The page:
By coming forward about his HIV status, the former Two and a Half Men star hopes he will help others do the same. "I have a responsibility now to better myself and to help a lot of other people," Sheen said. "Hopefully with what we're doing today, others may come forward and say, 'Thanks Charlie. Thanks for kicking the door open.'"
Though he has yet to comment on his son's reveal, Charlie's father, Martin Sheen, has long been an outspoken HIV and AIDS activist. The elder Sheen has advocated for numerous causes over the years, ranging from civil rights to anti-war efforts, and some of the West Wing actor’s most inspired moments of activism over the past two decades have been in support of the HIV and AIDS communities.
1986: Perhaps what inspired his later advocacy, Sheen played Ned Weeks, the main character in The Normal Heart, when Larry Kramer’s drama about the early ‘80s HIV/AIDS crisis debuted in London’s Royal Court Theater. Sheen was nominated for an Olivier Award for Best Actor for his performance.
1988: Two years later, Sheen traveled to Philadelphia to support Burning Bush, a non-denominational spiritual resource center to provide “spiritual, emotional, and physical nourishment” to AIDS patients and their caregivers.
Sheen was among the earliest wave of celebrities to voice their support for HIV/AIDS causes, and at Burning Bush a meditation room was dedicated to his childhood friend, John Crane, who died of AIDS in 1987.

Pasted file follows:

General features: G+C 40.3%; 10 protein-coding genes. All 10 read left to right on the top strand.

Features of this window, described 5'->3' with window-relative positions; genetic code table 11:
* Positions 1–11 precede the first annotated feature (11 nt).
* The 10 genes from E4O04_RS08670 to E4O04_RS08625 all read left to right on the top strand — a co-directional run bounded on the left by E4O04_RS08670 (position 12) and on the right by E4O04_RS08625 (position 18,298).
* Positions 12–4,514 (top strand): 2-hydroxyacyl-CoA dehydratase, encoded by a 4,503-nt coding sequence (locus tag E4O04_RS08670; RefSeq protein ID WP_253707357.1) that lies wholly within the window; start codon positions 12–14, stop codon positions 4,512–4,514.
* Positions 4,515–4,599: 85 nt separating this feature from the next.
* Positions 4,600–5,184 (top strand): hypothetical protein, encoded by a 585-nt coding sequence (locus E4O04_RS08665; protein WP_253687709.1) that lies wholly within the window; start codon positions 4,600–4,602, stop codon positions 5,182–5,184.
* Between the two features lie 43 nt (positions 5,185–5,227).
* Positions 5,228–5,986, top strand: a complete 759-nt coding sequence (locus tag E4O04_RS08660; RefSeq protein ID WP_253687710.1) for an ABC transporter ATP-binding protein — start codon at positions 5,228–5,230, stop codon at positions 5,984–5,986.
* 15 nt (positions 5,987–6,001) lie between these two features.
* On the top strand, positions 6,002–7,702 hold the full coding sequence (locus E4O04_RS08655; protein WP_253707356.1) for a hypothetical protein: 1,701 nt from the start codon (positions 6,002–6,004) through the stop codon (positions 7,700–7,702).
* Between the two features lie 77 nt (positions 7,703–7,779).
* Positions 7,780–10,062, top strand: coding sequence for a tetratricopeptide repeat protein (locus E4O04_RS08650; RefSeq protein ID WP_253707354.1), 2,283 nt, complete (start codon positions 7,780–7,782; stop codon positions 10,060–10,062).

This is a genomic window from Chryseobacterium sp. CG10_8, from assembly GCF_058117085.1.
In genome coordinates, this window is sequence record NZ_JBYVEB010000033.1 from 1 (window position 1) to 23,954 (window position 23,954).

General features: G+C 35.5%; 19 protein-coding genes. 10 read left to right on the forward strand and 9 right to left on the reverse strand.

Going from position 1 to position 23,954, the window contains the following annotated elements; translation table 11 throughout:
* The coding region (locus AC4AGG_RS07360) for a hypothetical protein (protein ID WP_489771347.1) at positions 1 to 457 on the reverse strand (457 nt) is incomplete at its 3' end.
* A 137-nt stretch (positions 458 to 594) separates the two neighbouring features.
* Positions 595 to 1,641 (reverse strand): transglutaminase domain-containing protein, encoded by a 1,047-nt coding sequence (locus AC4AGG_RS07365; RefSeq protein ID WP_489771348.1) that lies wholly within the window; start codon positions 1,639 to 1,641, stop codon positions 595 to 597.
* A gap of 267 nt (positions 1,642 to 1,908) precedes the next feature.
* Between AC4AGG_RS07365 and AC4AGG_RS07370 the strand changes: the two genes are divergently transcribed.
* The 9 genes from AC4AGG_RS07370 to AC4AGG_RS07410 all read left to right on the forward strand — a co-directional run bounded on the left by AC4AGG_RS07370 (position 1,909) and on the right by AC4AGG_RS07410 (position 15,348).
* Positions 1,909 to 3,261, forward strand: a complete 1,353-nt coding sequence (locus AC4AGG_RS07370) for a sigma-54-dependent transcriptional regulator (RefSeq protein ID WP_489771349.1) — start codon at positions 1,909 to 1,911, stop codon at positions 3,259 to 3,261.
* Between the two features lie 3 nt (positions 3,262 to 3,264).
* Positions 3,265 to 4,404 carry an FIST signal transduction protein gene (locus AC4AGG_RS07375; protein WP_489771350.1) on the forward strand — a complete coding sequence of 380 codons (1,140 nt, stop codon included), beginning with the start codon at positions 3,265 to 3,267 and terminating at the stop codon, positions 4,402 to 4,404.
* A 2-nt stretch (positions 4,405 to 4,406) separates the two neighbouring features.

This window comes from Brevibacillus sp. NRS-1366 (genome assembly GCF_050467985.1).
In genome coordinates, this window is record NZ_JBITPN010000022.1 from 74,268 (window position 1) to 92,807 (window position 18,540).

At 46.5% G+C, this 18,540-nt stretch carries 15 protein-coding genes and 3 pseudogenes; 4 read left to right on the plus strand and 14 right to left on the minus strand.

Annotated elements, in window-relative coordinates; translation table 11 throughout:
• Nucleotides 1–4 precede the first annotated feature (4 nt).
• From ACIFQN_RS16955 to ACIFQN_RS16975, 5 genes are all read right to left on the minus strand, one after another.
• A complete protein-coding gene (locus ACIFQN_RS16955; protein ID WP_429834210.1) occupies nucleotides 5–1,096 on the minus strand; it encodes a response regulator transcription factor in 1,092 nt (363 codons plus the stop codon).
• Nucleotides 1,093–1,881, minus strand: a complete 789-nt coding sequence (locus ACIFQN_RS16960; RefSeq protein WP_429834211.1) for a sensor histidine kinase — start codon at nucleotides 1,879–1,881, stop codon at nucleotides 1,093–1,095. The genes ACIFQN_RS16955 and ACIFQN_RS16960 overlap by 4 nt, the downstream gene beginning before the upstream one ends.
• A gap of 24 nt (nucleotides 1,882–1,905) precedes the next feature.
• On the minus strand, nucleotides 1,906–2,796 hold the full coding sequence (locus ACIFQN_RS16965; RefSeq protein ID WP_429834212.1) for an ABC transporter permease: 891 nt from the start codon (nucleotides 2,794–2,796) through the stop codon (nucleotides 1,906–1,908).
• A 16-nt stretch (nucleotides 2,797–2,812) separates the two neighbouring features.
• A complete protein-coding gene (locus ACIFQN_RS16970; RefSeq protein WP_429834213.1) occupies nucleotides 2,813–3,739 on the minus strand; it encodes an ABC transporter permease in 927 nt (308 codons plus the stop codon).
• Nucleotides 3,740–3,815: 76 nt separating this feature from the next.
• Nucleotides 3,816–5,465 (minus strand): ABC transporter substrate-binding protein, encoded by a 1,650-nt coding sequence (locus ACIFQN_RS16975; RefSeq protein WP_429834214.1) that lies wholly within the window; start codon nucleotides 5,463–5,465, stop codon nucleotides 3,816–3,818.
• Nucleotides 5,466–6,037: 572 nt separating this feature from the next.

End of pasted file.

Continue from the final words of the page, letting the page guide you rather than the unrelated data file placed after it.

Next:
"I brought a photograph of John to hang in the meditation room," Sheen said at the time. "The last four days of John's life, I held a vigil with him. It's gratifying that this room is dedicated to his memory."
2010: Most recently, Sheen acted as chairman, alongside son Emilio Estevez, at the Cinema Against AIDS Toronto event, which raised $1 million to benefit amfAR, The Foundation for AIDS Research and Dignitas International.
According to amfAR, Sheen delivered a message from Elizabeth Taylor during the event, praising the film community’s “courage, conviction, and grace” in the fight against AIDS.
Sheen has previously said he does not differentiate his HIV/AIDS advocacy from any ofhis other advocacy work. "I don't call these different 'causes' because that relates to a separation and I don't separate one aspect of life from another,” he explained. “AIDS, abortion, the homeless, apartheid, the farm workers…all of these are social justice issues and I agree with the [Catholic] Church's concept of the seamless garment. You cannot separate these issues."
He has also been outspoken about Charlie’s troubles in the past, as well as his continued support for his youngest son, saying of the Two and a Half Men star’s 2011 breakdown, “What he was going through at that time, we were powerless to do much. Except to pray for him and lift him up…You can assure them you're there and you love them, but you cannot effect change. You pray for a moment of clarity, you trust in a higher power, and you never, ever give up hope. Because that is a measure of despair."